The Chef’s Council: bringing haute cuisine to dysphagia cooking 

Nutricia initiated the Chefs’ Council: a unique partnership of dysphagia experts (including healthcare professionals, patients and carers), as well as world-class chefs, who work together to make food pleasurable for patients who have been diagnosed with swallowing difficulties. The Council’s ultimate aim is to improve the dining experience of dysphagia patients by developing dysphagia diet menus that include foods and drinks which are not only safe and nutritious but appetizing too.

The Chef's Council

Experts from across Europe met at the first Chefs’ Council meeting in Barcelona in 2017 and have since worked together to develop recipes to inspire and inform chefs and carers involved in preparing dysphagia meals, whether in hospitals and institutions or at home. They have also jointly developed and pledged to implement the guiding principles of the Dysphagia Act.

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What is the Dysphagia Act?

It is the fundamental belief of the Chef’s Council is that patients with dysphagia deserve to enjoy mealtimes so their quality of life can be maintained as far as possible. No matter whether they are in hospital, a care facility or at home, tasty, good food has the power to transform patients’ lives. This conviction is central to the work of the Chefs’ Council and the development of the Dysphagia Act – a collective movement towards providing better food for patients – contributing to encouraging healthier, eating and drinking habits.

The Dysphagia Act is founded on three key principles

SAFETY: People with dysphagia need food and drinks of a specific texture in order to swallow safely. Ensuring a safer food experience also means effective handwashing, kitchen cleanliness and appropriate food storage.

NUTRITION: Good nutrition has an important role in the survival, recovery and wellbeing of people with dysphagia. Diets should be nutritionally balanced and include a wide variety of food and drinks.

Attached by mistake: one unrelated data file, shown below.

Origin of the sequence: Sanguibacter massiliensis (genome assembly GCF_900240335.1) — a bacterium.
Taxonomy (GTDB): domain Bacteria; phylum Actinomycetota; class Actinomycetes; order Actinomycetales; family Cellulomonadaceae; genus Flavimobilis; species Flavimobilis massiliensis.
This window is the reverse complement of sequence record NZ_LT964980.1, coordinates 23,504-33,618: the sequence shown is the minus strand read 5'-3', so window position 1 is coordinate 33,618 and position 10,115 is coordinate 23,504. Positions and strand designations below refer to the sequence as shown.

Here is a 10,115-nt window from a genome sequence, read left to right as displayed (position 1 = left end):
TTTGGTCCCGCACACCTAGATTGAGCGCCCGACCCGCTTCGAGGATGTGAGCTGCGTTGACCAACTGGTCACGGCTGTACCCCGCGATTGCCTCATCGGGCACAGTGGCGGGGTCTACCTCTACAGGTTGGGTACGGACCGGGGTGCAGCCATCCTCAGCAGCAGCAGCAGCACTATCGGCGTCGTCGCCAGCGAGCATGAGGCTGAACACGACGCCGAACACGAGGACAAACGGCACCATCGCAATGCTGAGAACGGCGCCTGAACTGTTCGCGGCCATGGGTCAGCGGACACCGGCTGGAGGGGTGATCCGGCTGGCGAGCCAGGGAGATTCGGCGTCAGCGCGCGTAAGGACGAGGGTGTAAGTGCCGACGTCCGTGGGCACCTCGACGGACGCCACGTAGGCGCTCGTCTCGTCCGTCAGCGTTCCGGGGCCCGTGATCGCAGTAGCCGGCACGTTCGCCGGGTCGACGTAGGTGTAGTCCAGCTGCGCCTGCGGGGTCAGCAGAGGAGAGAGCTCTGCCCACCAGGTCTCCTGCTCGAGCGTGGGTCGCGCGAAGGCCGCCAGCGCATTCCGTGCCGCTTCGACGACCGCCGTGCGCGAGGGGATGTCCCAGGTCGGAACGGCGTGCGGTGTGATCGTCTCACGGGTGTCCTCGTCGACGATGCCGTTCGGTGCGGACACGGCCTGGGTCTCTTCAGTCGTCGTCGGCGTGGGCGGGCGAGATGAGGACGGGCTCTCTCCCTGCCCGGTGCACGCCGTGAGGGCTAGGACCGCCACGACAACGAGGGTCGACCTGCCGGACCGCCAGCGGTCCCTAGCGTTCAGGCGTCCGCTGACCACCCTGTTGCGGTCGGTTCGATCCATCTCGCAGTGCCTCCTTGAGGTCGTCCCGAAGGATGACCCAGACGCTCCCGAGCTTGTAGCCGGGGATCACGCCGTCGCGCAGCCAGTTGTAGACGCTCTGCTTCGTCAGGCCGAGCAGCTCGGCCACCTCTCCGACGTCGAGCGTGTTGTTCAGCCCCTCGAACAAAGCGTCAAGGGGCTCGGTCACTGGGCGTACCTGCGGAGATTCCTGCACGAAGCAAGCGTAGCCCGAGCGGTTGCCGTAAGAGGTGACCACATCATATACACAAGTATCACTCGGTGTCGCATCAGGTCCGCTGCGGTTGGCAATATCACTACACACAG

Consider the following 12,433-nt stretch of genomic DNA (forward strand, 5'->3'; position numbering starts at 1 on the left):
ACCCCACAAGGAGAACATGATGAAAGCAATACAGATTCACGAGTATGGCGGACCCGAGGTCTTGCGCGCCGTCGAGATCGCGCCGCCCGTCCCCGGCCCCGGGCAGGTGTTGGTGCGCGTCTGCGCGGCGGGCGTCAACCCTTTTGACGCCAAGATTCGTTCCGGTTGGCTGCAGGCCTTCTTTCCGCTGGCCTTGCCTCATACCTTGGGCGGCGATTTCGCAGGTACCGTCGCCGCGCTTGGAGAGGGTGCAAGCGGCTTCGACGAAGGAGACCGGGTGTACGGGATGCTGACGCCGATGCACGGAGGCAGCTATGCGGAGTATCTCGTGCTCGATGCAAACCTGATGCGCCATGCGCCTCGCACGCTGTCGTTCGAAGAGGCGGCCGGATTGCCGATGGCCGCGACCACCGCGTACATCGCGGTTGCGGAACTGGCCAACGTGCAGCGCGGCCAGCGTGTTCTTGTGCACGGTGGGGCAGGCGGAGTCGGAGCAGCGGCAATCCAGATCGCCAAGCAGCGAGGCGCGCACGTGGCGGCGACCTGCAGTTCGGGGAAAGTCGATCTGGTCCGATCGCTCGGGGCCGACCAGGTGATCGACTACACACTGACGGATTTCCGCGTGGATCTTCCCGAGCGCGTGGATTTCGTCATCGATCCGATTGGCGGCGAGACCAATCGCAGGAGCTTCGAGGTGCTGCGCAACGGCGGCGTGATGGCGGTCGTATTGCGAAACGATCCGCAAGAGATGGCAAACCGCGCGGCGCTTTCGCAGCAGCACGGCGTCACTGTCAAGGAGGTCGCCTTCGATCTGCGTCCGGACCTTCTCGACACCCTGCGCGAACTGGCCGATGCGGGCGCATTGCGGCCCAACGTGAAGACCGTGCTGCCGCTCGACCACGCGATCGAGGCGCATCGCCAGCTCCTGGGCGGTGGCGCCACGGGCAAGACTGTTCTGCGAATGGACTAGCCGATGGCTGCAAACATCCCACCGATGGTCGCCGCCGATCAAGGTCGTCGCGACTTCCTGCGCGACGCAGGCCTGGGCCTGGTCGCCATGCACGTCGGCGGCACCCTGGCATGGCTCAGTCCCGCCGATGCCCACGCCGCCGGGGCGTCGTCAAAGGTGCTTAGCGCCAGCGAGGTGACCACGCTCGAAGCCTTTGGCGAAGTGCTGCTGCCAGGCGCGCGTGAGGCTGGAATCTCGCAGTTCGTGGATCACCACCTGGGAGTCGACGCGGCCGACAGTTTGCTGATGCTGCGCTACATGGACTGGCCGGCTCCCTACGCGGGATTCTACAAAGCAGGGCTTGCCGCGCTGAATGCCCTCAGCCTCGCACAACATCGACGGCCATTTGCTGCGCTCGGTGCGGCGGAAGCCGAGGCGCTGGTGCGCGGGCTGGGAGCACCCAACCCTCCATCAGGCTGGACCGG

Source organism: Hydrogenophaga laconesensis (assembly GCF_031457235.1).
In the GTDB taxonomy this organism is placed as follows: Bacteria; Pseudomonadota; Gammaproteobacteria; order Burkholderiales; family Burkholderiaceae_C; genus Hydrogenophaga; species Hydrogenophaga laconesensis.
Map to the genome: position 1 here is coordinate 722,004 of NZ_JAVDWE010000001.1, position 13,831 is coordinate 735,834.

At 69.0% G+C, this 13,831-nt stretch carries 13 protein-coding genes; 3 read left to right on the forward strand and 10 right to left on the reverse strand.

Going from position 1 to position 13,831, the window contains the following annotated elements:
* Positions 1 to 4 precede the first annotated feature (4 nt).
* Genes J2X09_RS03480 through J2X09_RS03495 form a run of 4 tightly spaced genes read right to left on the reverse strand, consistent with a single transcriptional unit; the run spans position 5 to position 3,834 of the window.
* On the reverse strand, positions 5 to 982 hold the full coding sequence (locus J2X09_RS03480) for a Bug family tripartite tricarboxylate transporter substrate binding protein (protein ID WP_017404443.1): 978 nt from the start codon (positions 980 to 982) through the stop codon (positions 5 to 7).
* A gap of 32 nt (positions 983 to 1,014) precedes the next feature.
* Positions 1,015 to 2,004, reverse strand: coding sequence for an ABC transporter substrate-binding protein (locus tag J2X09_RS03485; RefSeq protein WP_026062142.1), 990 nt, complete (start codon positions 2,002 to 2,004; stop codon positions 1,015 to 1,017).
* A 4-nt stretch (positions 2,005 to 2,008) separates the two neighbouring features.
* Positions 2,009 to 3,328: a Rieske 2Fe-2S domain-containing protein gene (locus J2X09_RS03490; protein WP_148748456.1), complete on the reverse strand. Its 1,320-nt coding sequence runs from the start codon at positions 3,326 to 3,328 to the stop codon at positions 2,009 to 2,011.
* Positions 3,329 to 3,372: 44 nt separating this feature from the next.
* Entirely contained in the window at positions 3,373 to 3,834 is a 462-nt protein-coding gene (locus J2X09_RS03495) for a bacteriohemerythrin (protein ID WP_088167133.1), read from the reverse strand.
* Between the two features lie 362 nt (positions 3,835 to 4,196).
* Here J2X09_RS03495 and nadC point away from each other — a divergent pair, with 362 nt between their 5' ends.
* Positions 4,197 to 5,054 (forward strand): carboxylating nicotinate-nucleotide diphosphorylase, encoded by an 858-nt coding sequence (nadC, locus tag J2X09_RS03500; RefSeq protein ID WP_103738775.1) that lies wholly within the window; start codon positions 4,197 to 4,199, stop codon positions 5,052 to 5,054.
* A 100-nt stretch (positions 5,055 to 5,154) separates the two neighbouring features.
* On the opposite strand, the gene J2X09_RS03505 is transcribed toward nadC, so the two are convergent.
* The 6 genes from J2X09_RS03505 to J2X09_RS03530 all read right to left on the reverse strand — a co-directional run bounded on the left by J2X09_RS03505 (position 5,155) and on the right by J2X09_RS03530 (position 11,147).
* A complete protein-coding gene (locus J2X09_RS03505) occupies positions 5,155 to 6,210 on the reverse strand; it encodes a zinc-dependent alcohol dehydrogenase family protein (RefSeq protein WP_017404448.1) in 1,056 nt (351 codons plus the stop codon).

PLEASURE: Eating an enjoyable meal is everyone's right and providing pleasure through food and drink is a priority for chefs and carers. Taste, smell and presentation are key factors in achieving a pleasurable food experience.

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Dysphagia Connect: Nutricia supports patients from hospital to home

Discharge from hospital following a stroke and a diagnosis of dysphagia can be a worrying time for all concerned. Many patients and those who care for them will be unsure how to cope with the new way of preparing food and drinks once they arrive home, without the advice and oversight of those who cared for them during their stay in hospital. 

For this reason and with support from the Chef’s Council, Nutricia have developed a programme called Dysphagia Connect. As well as an introduction to dysphagia, what it is and what it means for the patient and carer, the programme includes a beautifully presented instructional cookbook that guides the user from the very basics of dysphagia cooking, all the way through to expert level dishes and drinks. The book also includes detailed information on safety, preparation and presentation of texture-modified dishes and drinks.

Download the Dysphagia Connect Booklet

This guide has been created with support from The Chef’s Council, a group of international experts dedicated to improving the quality of food and drinks for people with dysphagia and those who care for them.

Download Dysphagia Connect Booklet
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Stroke and dysphagia: an introduction

A stroke is a serious health event caused by a disruption of the blood supply to a part of the brain. Distressing for both the patient and their family, a stroke can result in problems with movement and balance, as well as a swallowing difficulty known as 'dysphagia’[1,2]. Dysphagia, which affects around half of stroke patients[3], can not only be an uncomfortable and sometimes painful condition, but a potentially a dangerous one too, with patients at risk of choking and of developing lung problems such as pneumonia[4].

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Dysphagia following stroke and its impact on eating and drinking

Swallowing difficulties such as dysphagia can lead to increased anxiety at mealtimes. The risk of accidently inhaling drinks or food can lead to loss of enjoyment when eating or drinking. Some patients will reduce their fluid and food intake out of worry; the levels of malnutrition and dehydration in dysphagia patients are high and can negatively impact the recovery process[5-10] An effective and widely used way of managing dysphagia is to change the consistency and texture of food and drinks.